Re: Apple PowerMac G5
Em Sun, 06 Jul 2003 09:40:38 +0800, debia escreveu:
> On Sat, 5 Jul 2003, [iso-8859-1] Leandro Guimarães Faria Corsetti Dutra wrote:
>> Em Sat, 05 Jul 2003 18:36:51 +0800, debia escreveu:
>> > Mostly, though, you still got to run IBM operating systems on them.
>> Which were only available because the US government forced IBM to sell
> Sell it? IBM gave it away. That's why I can get MVS, MVT, MFT right now.
> VS1 I think can be had, if not it's because it's been mislaid over
> time. SVS I don't know about.
IBM gave it to customers. An Amdahl or Fujitsu customer
couldn't have it until the unbundling settlement.
>> So how open that makes it? Not at all, in my book. EBCDIC, changing
>> undocumented interfaces... that's not my definition of openness.
> The problem was they stole proprietary software. The hardware platform
> was open enough to allow them to write their own.
I know nothing of stealing. What I know is that I don't
consider undocumented, unstable interfaces as open enough to write an
OS on, unless you are a free software developer with time at your
hands and no deadlines... certainly not feasible for clonemakers.
Back to PPC, Be gave up the Mac market precisely because of such
>> > The impendiment to writing your own OS for the S/360 was not the
>> > available information - back then the OS was free, and I think came
>> > with source.
>> Bundled, not free. The source was available but controlled.
> I had access to the ASP source, and I wasn't controlled.
It was and is subject to copyright. Copy it and you may go to
jail. If IBM never prosecutes you that's immaterial.
>> I am not talking simply writing OSs here, but writing open OSs
>> on an open platform. The PC platform allowed proprietarisation by MS
> Whether the OS is open is the author's choice. It has nothing to do with
> the openness of the hardware specs.
Yes, it has. Witness how many devices today aren't supported
at all (eg 802.11g) or only by binary drivers (eg AFS, nVidia) even in
GNU/Linux. Witness FSF insistence that one doesn't include binary
strings from firmware in GNU/Linux.
>> because IBM tried to make it even closer with IBM OS/2 and PS/2, thus
> OS/2 was a joint venture between IBM and MS from the beginning, and both
> sold it.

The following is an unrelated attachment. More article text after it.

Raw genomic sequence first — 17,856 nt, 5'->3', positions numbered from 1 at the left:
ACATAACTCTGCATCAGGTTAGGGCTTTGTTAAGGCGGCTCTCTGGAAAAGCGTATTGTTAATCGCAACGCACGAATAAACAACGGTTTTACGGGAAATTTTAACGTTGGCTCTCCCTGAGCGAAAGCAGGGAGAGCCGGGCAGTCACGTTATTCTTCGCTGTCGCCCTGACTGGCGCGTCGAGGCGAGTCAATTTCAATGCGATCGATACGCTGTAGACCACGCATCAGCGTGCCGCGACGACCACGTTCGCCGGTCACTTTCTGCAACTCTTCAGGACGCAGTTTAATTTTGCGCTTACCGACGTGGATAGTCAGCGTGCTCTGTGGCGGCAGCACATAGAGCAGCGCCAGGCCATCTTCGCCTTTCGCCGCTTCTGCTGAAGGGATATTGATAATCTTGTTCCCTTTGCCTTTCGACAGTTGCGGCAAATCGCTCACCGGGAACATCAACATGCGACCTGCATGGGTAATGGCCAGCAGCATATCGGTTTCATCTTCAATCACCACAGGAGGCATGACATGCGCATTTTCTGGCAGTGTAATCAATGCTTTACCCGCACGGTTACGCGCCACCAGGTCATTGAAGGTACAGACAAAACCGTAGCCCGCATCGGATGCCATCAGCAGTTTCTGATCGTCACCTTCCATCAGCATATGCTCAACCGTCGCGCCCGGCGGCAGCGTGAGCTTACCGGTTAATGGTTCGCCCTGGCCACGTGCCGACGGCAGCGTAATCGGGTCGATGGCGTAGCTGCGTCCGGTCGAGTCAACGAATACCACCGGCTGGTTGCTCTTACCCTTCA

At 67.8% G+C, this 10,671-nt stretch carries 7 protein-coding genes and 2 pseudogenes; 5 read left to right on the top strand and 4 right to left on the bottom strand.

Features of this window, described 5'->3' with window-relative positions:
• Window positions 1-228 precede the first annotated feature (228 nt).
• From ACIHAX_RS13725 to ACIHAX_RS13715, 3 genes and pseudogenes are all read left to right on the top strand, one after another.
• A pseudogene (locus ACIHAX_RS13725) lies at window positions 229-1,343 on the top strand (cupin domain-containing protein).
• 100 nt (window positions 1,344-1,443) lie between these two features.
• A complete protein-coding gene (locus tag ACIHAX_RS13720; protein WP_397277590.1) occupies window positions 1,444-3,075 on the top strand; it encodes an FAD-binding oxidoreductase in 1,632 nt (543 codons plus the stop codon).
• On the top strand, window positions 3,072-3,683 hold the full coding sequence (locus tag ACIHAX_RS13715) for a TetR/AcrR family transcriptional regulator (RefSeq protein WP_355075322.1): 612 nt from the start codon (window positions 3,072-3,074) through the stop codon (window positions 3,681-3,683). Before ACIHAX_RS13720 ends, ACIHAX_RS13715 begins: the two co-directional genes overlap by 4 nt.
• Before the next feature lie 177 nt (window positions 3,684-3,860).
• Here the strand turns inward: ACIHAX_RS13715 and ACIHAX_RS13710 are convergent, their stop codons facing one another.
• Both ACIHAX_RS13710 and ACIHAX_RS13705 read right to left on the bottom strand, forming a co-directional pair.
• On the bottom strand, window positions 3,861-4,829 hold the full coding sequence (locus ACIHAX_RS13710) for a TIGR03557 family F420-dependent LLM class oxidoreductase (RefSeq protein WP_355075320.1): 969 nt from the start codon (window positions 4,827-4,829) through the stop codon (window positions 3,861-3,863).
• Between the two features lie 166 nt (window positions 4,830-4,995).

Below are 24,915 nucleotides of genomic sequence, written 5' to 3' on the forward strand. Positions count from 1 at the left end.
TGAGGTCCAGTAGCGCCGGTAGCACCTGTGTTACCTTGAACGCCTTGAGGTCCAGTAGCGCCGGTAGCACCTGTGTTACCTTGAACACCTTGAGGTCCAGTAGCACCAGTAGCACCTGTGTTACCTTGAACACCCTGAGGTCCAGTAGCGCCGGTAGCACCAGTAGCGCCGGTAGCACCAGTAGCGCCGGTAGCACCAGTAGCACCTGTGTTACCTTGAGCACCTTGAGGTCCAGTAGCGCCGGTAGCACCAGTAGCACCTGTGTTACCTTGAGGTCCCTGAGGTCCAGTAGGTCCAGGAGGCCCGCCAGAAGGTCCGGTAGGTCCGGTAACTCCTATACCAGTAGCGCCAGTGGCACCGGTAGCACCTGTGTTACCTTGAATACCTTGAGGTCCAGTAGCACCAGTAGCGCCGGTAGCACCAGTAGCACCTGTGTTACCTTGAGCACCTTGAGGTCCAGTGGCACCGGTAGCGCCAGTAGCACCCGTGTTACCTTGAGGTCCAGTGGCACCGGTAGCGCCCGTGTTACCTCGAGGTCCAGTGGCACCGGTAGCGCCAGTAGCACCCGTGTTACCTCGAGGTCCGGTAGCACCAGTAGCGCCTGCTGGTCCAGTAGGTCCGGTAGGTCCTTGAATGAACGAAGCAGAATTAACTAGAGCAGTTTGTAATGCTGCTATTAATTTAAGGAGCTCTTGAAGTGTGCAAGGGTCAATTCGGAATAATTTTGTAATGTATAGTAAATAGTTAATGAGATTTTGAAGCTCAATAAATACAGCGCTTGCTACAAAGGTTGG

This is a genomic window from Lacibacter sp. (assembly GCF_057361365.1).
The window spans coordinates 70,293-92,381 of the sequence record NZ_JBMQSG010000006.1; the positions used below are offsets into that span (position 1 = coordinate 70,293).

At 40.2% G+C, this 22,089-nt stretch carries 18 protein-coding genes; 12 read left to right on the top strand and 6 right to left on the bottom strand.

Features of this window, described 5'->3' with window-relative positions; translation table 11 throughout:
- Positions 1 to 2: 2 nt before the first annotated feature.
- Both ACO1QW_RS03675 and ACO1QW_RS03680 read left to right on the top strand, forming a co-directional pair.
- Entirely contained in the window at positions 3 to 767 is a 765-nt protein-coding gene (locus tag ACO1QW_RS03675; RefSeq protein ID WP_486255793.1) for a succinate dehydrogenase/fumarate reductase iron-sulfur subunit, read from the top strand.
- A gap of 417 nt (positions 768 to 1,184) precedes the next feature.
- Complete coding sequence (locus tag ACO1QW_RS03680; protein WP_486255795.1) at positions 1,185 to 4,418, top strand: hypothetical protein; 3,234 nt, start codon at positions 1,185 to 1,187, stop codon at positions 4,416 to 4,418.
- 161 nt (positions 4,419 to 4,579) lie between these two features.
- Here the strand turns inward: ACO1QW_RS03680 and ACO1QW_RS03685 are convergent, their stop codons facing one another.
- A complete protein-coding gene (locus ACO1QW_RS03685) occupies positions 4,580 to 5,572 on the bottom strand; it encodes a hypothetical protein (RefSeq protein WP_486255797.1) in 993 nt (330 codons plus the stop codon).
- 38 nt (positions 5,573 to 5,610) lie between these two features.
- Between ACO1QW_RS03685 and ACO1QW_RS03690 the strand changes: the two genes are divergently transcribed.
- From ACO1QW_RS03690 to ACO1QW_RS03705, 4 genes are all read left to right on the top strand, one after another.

Actually it was MS DOS protected mode with MS W16 on top,
until IBM came about and said MS W16 was too ugly.
But the fact is that IBM OS/2 run well only on PS/2 and later
on licensed clones, and in a few PC clones. Until version 3 (Warp) it
wasn't any good for white boxen or even small brands.
> It's true the PS/2 (and MCA) platform was screwed down as hard as IBM
> could do it, protected by patents and licence agreements - you could get
> a licence to manufacture PS/2-compatible gear, and someone (Ferranti I
> think) did.
This happened only when IBM saw it couldn't screw their
customers and keep them. Even then it was incredibly expensive, and
nearly broke the clonemakers who went with it. Only when it was
already a lost case IBM really allowed reasonable cloning.
>> allowing MS and the clone-makers to be seen as relatively open, with
>> EISA, MS-DOS, MS OS/2 and later MS Windows. Later there was the ACE
> MS always had the right to sell DOS to anyone it wanted.
Never saw the contrary. But this doesn't make it open, unless
it be comparatively with the IBM PS/2 and OS/2 combination.
> EISA was an attempt to combat MCA, headed by Compaq, NEC and others.
> Some sided with both camps.
>> There was never MS WNT for the PA-RISC. There was for SPARC,
>> but never saw the light of the day. Likewise Solaris for the PowerPC
>> was dead at arrival.
> I read those names out of my "Start Here" for "Microsoft Windows NT
> Workstation" document.
Unrelease software at best, perhaps on the same level as the
>> Yes, but why is that? Because NT was optimised only for the
>> IA32, where it inherited MS-DOS and OS/2 assembly, time-proven code,
>> agains all-new C-only RISC code in the other platforms. Not to
>> mention ridiculous availability of workstation and other applications
>> on RISC.
> I would have thought that, from Microsoft's viewpoint, the dollars
> weren't there.
MS is used to loose money before making something succeed.
There is a case they don't reach black since 1,995 on their quest for
market totalitarism, very nicely made by Bill Parish.
> For similar reasons, IBM has dropped AIX from some hardware platforms,
> and has been talking for some time about dropping it altogether.
Yes, but this would be dropping a semi-open plaftorm (AIX) for
an almost totally open one (GNU/Linux).
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